President Obama: We'll be debating unconditional free money 'over the next 10 or 20 years'

Photo: Scott Barbour/Getty Images

Speaking with Wired Editor in Chief Scott Dadich and MIT Media Lab Director Joi Ito in a recent interview, President Barack Obama reaffirmed his belief that universal basic income will get harder to ignore in the coming decades.

UBI is a system of wealth distribution in which the government provides everyone with a standard salary, regardless of income.

The money comes with no strings attached. People can use it however they choose, whether it’s to repair a leaky roof or go on vacation. Advocates claim the system is a smart and straightforward way to lift people out of poverty.

A growing body of evidence suggests such a system may be necessary if artificial intelligence wipes out a huge chunk of the jobs currently performed by humans. That is the future President Obama wants to avoid, and also the one that he says merits a debate on basic income.

“What is indisputable … is that as AI gets further incorporated, and the society potentially gets wealthier, the link between production and distribution, how much you work and how much you make, gets further and further attenuated,” Obama told Dadich and Ito.

The president has expressed such concerns in the past.

In June, Obama told Bloomberg Businessweek that the US will need to redesign the social compact as AI plays a larger role in the economy. “The notion of a 40-hour workweek, a minimum wage, child labour laws, etc. — those will have to be updated for these new realities,” he said.

Several months before that, Obama released his February economic report to Congress, in which he offered data that showed a high probability of automation replacing the lowest-paid workers: those manning the deep fryers, call centres, and supermarket cash registers.

In his latest interview, he emphasised how the changing nature of work compels us to re-reevaluate which jobs we want to put a premium on.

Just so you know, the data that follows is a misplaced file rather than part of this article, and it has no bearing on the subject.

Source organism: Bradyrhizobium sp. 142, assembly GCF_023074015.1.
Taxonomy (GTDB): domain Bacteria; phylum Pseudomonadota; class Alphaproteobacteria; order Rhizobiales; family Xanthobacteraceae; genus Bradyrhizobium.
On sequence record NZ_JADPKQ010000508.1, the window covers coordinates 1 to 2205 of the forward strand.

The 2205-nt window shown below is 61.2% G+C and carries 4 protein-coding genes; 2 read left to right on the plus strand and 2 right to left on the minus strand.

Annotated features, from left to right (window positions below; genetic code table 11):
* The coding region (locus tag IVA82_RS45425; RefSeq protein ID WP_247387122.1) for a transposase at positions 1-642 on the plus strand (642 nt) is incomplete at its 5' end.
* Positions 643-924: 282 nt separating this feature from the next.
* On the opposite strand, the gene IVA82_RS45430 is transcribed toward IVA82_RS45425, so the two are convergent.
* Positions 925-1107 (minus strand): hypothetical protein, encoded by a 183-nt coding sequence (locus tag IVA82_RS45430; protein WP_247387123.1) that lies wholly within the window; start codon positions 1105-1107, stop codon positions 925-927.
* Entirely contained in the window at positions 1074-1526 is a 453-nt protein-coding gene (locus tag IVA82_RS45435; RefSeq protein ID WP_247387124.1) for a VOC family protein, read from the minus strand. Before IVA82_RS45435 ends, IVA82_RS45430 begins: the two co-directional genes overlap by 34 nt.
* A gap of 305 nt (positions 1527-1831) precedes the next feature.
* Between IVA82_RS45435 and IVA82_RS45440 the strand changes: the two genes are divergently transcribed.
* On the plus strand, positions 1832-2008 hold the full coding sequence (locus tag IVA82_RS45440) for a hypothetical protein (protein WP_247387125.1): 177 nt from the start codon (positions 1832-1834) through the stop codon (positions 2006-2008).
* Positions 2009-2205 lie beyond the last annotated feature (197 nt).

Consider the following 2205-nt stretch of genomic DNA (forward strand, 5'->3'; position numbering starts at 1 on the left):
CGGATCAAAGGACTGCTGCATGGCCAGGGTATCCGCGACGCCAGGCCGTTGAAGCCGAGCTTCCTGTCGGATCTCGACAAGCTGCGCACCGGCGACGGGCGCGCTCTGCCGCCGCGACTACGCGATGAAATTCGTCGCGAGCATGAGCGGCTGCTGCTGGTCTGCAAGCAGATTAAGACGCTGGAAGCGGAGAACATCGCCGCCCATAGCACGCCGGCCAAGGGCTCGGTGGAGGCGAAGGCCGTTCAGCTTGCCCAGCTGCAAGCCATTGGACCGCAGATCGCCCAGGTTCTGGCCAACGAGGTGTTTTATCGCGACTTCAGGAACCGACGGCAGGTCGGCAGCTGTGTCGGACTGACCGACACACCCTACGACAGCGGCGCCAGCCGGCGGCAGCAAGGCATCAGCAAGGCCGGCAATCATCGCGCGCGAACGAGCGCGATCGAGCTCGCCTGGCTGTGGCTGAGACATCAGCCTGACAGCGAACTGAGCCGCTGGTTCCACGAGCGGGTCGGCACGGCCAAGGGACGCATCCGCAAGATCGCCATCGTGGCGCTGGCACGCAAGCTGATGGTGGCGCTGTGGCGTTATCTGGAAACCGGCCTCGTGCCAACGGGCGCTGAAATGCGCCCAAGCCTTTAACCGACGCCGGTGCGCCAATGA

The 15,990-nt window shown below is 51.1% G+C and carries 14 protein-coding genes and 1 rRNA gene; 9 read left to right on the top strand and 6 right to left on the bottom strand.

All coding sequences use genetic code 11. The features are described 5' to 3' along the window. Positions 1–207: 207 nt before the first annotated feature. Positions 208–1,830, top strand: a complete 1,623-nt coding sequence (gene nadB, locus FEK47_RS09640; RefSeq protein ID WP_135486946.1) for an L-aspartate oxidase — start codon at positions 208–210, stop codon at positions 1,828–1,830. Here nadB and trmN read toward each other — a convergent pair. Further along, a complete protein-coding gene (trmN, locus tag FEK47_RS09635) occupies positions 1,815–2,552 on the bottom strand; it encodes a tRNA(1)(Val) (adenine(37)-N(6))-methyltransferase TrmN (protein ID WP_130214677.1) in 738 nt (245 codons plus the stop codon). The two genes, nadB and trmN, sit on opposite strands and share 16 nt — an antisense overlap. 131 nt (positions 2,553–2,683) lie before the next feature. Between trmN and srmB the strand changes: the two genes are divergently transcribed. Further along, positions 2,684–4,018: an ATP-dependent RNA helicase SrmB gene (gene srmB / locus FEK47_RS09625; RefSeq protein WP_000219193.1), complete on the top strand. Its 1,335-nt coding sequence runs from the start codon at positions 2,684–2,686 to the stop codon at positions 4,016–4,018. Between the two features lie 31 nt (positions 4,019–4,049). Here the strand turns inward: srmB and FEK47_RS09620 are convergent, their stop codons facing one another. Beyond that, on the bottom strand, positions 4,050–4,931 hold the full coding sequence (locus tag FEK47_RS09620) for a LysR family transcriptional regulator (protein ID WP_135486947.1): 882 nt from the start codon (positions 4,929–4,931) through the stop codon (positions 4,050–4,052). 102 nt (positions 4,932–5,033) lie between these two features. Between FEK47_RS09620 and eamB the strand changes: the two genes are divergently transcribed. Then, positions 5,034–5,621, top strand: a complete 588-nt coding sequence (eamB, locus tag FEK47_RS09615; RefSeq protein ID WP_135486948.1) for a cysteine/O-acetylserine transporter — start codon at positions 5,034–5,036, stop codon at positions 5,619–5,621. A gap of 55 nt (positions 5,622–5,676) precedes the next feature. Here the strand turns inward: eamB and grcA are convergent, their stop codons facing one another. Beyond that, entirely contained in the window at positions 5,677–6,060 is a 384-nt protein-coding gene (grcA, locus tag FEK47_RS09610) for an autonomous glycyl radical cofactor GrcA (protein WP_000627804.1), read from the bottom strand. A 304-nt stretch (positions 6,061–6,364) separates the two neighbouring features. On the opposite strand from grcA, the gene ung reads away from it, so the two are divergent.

“Whether it’s teachers, nurses, caregivers, mums or dads who stay at home, artists, all the things that are incredibly valuable to us right now but don’t rank high on the pay totem pole,” he said, “that’s a conversation we need to begin to have.”

The size of UBI’s role in the future depends largely on how much the system earns widespread support, Obama told Dadich and Ito. It’s a concern others have raised.

A common response to UBI is a feeling that it’s unfair. Critics allege giving people free money, whether they work or not, violates the sacred ideal of earning your living.

Some UBI advocates, on the other hand, say the system provides an even stronger American luxury: freedom. They say it unshackles people from having to make compromises in how they live just so they can survive.

But many people pushing for UBI, like Y Combinator President Sam Altman, who is launching a UBI experiment in California in 2017, take the pragmatic view. Altman shares Obama’s vision of an AI-dominated future. At some point, he says, AI will leave so few jobs to humans that UBI won’t be a matter of debate. It will be the only system left.

Candidates considering running for office in 2032, consider Obama’s words advice for running your future campaign: Read up on basic income.

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